The Hunger Games: Mockingjay – Part 1 also has a point to make about the nature of contemporary war. Wars were traditionally fought primarily by soldiers, who wielded guns and other weapons to kill enemy soldiers; today, in many cases, wars primarily involve pilots dropping devastating bombs on enemy territory. True, in the film, there are brief scenes of Peacekeepers firing machine guns at rebels, and rebels tackling Peacekeepers, but the major way that Panem deals with unruly citizens is carpet-bombing their homes, as both District Twelve and the surface of District Thirteen are reduced to mounds of gray rubble. And hand-held bombs are the rebels’ most effective weapon, as these are used to kill some Peacekeepers and to destroy the dam that supplies the Capitol with electric power. Guns – and in Katniss’s case, explosive arrows – are most usefully employed to shoot down the hovercraft that drop bombs, though we are told that District Thirteen has anti-aircraft missiles as well. With all of this bombing going on, it is odd that the film fails to follow the novel in reporting that both Panem and the rebels have long possessed nuclear weapons that, like the United States and Russia, they have never deployed for fear of starting a nuclear war that would devastate both sides. Yet, as both real events and the film’s events illustrate, atomic bombs may no longer be necessary, as today’s conventional bombs can obliterate entire cities like Hiroshima and Nagasaki just as efficiently as Fat Man and Little Boy.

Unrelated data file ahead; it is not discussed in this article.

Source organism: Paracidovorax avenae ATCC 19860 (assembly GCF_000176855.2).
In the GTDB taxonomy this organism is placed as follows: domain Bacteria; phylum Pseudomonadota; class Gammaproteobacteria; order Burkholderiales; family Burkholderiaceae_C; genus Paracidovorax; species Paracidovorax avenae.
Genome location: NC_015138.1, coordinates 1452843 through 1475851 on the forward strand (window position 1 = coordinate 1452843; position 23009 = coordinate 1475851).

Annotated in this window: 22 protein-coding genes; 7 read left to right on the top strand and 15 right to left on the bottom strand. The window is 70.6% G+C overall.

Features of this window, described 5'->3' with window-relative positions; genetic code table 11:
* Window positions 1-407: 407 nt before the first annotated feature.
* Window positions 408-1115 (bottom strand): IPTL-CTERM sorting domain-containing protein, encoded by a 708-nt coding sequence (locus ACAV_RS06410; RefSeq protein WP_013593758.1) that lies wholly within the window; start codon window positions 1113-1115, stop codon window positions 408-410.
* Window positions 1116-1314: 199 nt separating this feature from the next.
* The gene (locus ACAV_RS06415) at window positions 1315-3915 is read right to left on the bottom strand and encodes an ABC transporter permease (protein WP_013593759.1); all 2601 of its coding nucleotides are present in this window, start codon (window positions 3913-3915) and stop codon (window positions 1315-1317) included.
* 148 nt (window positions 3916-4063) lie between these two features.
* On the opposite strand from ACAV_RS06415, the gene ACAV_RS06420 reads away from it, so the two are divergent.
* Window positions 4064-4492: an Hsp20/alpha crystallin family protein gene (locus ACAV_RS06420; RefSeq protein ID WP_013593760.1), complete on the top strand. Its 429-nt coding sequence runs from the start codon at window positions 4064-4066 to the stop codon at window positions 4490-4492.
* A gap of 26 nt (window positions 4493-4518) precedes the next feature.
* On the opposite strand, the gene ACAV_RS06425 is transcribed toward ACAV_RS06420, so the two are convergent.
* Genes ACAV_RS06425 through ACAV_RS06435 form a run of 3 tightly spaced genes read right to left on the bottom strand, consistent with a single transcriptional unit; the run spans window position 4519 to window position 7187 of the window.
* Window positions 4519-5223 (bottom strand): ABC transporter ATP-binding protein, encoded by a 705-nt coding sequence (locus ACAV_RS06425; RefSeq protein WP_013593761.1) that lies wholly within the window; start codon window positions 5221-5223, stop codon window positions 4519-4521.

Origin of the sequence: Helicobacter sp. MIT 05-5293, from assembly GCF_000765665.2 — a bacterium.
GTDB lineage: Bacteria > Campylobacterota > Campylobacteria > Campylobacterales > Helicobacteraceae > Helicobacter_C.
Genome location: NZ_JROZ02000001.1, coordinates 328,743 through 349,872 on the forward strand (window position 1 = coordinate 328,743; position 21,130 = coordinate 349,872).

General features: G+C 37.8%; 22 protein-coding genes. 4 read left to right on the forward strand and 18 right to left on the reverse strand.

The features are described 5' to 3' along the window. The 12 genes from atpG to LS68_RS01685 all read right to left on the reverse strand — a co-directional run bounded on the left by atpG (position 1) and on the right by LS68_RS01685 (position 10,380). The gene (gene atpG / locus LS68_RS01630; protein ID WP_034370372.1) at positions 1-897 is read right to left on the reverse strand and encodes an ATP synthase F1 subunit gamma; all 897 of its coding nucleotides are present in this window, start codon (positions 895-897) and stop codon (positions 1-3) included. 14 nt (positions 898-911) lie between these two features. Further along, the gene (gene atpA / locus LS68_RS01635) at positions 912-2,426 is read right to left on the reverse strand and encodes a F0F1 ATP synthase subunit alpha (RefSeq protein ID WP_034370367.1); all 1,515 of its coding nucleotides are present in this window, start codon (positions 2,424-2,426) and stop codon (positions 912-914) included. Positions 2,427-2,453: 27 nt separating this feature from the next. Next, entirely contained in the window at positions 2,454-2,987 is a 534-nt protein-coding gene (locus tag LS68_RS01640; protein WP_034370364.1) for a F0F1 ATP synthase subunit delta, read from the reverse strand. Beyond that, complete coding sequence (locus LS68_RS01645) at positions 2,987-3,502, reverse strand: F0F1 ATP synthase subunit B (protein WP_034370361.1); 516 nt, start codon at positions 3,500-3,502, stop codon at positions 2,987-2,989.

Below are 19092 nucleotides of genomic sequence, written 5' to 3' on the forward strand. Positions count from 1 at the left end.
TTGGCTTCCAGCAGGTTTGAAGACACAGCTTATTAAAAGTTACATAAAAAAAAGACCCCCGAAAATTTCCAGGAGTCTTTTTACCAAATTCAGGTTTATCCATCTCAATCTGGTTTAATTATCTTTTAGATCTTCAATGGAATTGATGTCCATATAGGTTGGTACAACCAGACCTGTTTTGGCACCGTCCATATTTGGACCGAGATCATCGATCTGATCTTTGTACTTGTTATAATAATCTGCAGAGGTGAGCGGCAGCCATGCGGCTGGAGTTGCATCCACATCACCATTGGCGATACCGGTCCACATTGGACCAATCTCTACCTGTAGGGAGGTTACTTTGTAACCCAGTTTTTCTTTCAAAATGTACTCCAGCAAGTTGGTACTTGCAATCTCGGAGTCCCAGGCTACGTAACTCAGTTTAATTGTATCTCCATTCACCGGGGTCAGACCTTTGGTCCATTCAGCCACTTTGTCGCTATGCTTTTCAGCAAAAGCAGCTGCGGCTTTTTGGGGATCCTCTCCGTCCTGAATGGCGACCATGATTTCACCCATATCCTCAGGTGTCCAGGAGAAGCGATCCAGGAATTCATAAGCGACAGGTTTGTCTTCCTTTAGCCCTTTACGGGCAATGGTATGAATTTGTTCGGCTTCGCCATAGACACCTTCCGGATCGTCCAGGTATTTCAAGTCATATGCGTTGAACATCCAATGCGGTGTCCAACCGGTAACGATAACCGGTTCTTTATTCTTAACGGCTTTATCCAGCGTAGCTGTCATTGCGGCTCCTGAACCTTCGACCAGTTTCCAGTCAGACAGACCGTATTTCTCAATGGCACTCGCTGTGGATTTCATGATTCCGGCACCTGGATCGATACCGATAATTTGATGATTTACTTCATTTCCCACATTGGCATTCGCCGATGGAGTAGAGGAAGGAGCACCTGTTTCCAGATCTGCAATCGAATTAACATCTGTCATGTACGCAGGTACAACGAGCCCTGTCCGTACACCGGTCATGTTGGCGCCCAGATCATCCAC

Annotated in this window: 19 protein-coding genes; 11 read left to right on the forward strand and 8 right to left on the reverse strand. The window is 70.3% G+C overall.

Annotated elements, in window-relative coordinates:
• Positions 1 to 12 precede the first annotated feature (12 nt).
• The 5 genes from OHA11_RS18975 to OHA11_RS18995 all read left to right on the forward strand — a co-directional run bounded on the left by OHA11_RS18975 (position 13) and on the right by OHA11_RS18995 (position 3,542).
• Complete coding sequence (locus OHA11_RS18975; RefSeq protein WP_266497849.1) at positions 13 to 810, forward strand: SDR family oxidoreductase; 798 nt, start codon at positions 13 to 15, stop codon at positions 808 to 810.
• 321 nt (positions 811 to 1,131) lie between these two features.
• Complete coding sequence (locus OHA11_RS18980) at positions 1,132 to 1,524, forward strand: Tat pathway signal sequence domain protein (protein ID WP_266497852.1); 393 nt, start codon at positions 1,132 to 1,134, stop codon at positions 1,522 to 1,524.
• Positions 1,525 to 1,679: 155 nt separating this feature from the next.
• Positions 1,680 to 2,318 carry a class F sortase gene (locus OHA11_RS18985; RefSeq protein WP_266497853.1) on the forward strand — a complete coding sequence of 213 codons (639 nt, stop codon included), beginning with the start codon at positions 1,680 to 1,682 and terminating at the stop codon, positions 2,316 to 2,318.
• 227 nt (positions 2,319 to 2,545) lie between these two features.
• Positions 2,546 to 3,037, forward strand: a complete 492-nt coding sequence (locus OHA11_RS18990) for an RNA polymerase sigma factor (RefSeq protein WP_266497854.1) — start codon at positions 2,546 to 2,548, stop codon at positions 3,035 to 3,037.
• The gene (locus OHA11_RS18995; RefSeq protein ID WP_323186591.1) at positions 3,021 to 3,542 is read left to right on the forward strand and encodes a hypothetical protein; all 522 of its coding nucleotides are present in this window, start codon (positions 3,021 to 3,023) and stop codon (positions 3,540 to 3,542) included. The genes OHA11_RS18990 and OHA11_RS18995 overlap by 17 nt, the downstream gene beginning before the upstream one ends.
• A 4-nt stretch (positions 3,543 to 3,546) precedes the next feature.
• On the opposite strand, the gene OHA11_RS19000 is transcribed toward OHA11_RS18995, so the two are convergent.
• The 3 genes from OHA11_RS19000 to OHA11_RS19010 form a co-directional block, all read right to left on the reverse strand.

As a longtime cat owner, I cannot resist noting that this film incorporates a five-minute celebration of cats: revisiting her family home in District Twelve, Katniss is inspired to pick up Buttercup, the cat belonging to her sister Prim (Willow Shields), and bring her back to District Thirteen; knowing that Prim loves the animal, Katniss successfully demands that she be allowed to keep her; during Panem’s attack, Prim endangers her own life by rushing back to retrieve Buttercup because, she says, she “couldn’t live with myself” if she didn’t; and Katniss gains a new understanding of her enemy’s tactics by watching Buttercup haplessly chase after the light cast by a moving flashlight. One can further speculate that Prim resolves to become a doctor because her sense of altruism was bolstered by cat ownership (since cats demand affection even if they do not always provide it). In contrast, the perpetually unhappy and unfulfilled Katniss seems suited only for a career as a hunter or soldier; perhaps Katniss’s real problem is that she is catless. (True, Katniss arguably shows that she is learning to love animals when, while hunting with Gale, she declines to kill a placid deer which has developed no fear of hunters; but this apparent change of heart could also be attributed to political correctness, as filmmakers did not want to offend the growing numbers of people who oppose all forms of hunting by depicting their heroine as a hunter.)